Friday Tractor 2Dear Ole Mechanic;

I just got back from a trip to northern Ohio to visit some long-time friends. While there, we went to an antique tractor and fall harvest show. I have never seen so many different tractors in my life. One in particular caught my eye. It was a Friday tractor. It had a sleek look to the sheet metal and a good-sized six-cylinder engine. I went by that display several times but never did see anyone near it to answer my questions. It was the only Friday that I saw at the show. I have never seen another one, and I have been to several shows here in Texas. I know that you are involved with the tractor and engine club in Fredericksburg, Texas. Can you shed any light on this unusual tractor?

Thanks. Antique Farm Kid.

Dear Farm Kid;

A lot of tractors? Yes, because they have been farming in the Midwest a little longer, and the flatness means more farms. They didn't need to work around our hills. If my information is correct, the German settlers came to the Texas Hill Country in the 1840's and 1850's. My great-grandfather left the Finley, Ohio, area in the late 1860's in a covered wagon because it was "getting too crowded and the good farm land was already taken." The more farms, the more farm tractors.

The sleek sheet metal that you saw on the Friday was commonly used in orchards on not only Friday tractors, but many other brands of tractors as well. The smooth sheet-metal would not catch on tree limbs, and therefore would not damage the trees in the orchard. The Friday tractors were made in Hartford, Michigan, specifically to work in the apple orchards of Michigan; although, a few were also used in the cherry orchards. Friday never built anything but orchard trctors. Since most orchards did not have a processing plant on site, they collected the apples or cherries in baskets on a trailer, and a team of horses or a tractor would pull the trailer out of the orchard. Then, the baskets would either be transferred to a truck, or the trailer was hooked to a truck to get the produce to a central processing plant. That was faster than using horses or a tractor to pull the trailer to the plant. At least that was true until the Friday tractor came along.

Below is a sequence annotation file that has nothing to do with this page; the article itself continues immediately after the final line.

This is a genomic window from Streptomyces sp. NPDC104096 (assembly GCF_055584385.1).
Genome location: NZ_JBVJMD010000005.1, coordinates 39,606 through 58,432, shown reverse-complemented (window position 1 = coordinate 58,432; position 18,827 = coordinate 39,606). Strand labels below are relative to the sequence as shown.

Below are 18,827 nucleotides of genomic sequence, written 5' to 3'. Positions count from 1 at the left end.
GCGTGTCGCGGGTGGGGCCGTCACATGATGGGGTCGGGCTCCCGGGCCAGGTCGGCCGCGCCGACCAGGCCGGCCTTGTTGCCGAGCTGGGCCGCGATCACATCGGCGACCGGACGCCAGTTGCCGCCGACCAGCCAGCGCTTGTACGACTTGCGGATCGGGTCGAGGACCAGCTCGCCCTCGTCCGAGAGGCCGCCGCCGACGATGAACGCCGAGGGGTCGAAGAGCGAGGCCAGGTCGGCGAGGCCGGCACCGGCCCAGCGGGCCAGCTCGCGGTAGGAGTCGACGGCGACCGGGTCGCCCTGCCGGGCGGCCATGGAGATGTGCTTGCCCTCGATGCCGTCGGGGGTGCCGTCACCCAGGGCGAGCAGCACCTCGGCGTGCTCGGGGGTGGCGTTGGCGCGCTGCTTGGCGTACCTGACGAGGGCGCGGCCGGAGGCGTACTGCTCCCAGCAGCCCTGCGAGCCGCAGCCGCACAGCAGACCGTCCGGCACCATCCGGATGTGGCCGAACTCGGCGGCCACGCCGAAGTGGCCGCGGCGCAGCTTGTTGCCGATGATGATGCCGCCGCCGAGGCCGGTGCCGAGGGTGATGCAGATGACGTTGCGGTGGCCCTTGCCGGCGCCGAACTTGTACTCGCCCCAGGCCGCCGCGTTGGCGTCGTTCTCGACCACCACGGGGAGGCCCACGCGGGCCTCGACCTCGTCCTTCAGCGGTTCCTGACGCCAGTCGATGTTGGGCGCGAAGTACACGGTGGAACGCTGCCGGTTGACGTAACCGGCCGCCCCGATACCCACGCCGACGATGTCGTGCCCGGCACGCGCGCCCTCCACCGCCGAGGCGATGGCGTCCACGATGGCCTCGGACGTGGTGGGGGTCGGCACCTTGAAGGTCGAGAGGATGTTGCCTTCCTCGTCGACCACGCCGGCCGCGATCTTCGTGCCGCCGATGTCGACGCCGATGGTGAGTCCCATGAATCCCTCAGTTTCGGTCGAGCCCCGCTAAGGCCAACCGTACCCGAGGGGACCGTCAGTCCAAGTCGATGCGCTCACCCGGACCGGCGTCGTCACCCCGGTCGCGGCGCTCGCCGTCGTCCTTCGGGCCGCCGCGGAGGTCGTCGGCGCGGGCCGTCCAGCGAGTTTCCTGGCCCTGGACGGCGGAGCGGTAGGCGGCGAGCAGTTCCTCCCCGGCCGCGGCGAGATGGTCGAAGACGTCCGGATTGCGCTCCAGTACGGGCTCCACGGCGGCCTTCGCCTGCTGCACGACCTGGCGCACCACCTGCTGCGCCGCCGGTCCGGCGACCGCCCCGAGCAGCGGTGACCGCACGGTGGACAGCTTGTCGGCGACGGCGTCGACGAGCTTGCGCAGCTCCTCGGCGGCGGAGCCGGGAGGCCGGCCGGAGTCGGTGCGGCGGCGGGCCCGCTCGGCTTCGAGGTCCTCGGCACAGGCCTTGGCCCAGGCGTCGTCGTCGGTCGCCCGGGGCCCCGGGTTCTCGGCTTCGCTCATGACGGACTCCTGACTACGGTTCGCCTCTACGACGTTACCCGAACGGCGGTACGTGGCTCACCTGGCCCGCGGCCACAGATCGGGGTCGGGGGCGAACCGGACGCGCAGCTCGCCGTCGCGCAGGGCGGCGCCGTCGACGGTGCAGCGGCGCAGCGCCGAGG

Friday Tractor 1The Friday had a Chrysler industrial six-cylinder engine. It was the same basic engine you got in your new 1947 Plymouth. The Friday also used Dodge truck transmissions and rear axles. For work in the orchard with the transmission in low first gear, the tractor would move at about one and one-half mph (miles-per-hour). The tractor had nine speeds forward. In the top gear, the Friday was officially able to go over 30 mph. I have heard that one was clocked at 50 mph. In short, a truck was not needed because the Friday had no trouble keeping up with late 1940's traffic.

Since the orchard model was the only model that Friday made, the production was very limited and they were only produced from 1947 to about 1957. Also, they only built one when an order came in The major manufacturers could make orchard sheet-metal for their existing mass-produced models. Without mass production, the Friday was doomed to become what is called an "orphan" or "odd-ball" tractor.
The Chrysler industrial flathead six-cylinder engine was used in several different "odd-ball" tractors. Montgomery-Ward even sold a tractor that used the Chrysler engine. The engine was a very durable one that had a lot of power for its weight when compared to most tractor engines. I hope that I have given you the information you wanted.

Herr Professor Nuzanbolts.  Love Tractor

Note: The Love Tractor was the predecessor of the Friday Tractor. A Love Tractor is shown on the right.